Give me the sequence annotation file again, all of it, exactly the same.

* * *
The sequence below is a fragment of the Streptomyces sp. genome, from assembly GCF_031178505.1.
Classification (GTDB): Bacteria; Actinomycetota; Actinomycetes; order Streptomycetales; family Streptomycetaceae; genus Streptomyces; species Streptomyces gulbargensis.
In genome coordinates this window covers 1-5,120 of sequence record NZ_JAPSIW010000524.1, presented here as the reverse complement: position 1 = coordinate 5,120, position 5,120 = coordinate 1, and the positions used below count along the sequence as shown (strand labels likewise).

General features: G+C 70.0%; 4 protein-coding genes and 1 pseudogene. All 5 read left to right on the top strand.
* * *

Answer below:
The sequence below is a fragment of the Streptomyces sp. genome, from assembly GCF_031178505.1.
Classification (GTDB): Bacteria; Actinomycetota; Actinomycetes; order Streptomycetales; family Streptomycetaceae; genus Streptomyces; species Streptomyces gulbargensis.
In genome coordinates this window covers 1-5,120 of sequence record NZ_JAPSIW010000524.1, presented here as the reverse complement: position 1 = coordinate 5,120, position 5,120 = coordinate 1, and the positions used below count along the sequence as shown (strand labels likewise).

General features: G+C 70.0%; 4 protein-coding genes and 1 pseudogene. All 5 read left to right on the top strand.